Set like gems in the sparkling blue Aegean Sea, each of the Cyclades islands has its own character. For Mykonos, the local culture is a mix of the sacred and the profane. This island is the gateway to the neighboring unoccupied island of Delos, the sacred center of the Cyclades.
With more than a million visitors a year, this 30-sq-mi/80-sq-km island gets busy in high season. For those who don't like crowds, spring and fall are the best times to visit.
If your notion of a Greek island is old ladies in black and fishermen mending their nets by the harbor, Mykonos will be an eye-opener. In fact, it will probably surprise even the experienced traveler. Mykonos has more than 400 churches and chapels, as well as several nude beaches and its share of gay striptease and drag shows. Fashion models strut their stuff, and the nightlife can be as wild as anywhere in the world. Prices are high, too, but the food and shopping are better than almost anywhere else in Greece.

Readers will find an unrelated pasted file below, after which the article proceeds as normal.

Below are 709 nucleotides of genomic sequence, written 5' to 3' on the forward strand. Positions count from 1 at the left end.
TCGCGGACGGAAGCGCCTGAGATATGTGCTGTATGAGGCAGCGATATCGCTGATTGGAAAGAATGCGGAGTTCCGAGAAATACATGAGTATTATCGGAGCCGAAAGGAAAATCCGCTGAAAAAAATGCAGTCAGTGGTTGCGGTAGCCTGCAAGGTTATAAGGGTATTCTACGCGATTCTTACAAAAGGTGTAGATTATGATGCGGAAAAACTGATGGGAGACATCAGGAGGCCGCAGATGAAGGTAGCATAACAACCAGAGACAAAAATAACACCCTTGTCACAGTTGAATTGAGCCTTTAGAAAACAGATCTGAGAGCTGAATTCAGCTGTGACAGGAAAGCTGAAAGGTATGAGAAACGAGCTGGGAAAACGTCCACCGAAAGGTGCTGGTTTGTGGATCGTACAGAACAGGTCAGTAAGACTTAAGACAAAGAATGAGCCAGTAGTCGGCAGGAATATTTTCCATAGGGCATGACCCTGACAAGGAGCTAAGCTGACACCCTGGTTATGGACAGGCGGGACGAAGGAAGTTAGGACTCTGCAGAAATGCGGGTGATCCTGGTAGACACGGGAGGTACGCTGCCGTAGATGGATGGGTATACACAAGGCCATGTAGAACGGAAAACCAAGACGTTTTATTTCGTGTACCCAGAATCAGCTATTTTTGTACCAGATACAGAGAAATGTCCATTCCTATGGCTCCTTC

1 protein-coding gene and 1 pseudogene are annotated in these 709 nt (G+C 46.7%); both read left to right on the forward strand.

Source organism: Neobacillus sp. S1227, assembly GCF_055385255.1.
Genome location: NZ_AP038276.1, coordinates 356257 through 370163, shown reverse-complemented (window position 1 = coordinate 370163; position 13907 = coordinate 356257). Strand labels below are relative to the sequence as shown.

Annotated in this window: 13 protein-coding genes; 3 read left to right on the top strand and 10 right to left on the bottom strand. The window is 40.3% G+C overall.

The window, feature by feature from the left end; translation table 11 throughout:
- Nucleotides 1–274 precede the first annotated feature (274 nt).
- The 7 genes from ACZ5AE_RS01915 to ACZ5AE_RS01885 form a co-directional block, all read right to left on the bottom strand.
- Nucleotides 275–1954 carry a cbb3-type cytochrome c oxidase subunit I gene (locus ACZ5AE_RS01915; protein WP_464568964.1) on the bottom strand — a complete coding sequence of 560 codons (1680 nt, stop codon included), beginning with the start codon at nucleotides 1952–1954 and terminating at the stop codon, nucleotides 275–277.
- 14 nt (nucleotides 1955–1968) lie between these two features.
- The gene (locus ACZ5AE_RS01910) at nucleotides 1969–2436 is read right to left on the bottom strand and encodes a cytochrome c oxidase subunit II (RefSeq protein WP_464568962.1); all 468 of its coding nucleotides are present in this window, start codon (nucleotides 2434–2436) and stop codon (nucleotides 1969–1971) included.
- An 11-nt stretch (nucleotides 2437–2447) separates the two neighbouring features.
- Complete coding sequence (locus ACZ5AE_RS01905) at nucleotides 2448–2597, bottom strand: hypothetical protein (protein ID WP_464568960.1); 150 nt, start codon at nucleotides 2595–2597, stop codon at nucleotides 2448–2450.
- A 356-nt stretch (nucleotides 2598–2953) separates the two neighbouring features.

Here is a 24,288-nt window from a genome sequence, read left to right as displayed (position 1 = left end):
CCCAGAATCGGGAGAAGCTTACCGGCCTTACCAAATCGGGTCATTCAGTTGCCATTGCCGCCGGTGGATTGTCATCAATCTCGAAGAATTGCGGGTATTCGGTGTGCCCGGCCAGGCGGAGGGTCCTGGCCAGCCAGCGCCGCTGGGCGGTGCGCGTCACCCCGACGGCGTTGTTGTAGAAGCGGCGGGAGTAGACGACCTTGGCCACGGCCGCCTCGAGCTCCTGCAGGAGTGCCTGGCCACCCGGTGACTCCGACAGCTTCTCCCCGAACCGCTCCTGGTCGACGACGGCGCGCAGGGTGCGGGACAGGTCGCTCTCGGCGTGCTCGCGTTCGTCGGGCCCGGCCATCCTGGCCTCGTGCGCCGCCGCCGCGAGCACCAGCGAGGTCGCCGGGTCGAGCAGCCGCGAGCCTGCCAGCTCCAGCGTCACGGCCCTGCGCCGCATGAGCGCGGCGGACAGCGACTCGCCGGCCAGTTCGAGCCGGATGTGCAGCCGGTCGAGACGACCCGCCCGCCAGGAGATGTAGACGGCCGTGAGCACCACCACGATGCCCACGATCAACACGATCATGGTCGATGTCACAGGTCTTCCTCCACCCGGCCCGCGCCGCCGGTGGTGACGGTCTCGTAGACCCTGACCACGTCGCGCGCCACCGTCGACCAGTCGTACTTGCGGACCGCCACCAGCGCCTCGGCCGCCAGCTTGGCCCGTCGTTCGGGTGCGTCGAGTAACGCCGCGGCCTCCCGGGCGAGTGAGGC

Mykonos Town, the capital, is the center of activity on the island. Don't let its reputation for bacchic behavior discourage you from visiting. Go during the daytime if you want to experience a more traditional side of town. Take time to stroll its warrenlike streets, many of which are no wider than a sidewalk. On each side are smooth, whitewashed cubes whose doors and windows are splashed with bright colors. Bougainvilleas, clematis and geraniums cascade from the wooden balconies.
Be sure to peek inside a few of the red-domed chapels scattered around the island. Most are tiny, peaceful places. There are also several small museums that contain some interesting artifacts.
Outside the capital, the beaches are superb, provided you don't mind sharing them with a few thousand other people. Inland are few trees and lots of rocks, so although it's not the most attractive of islands, it does have character.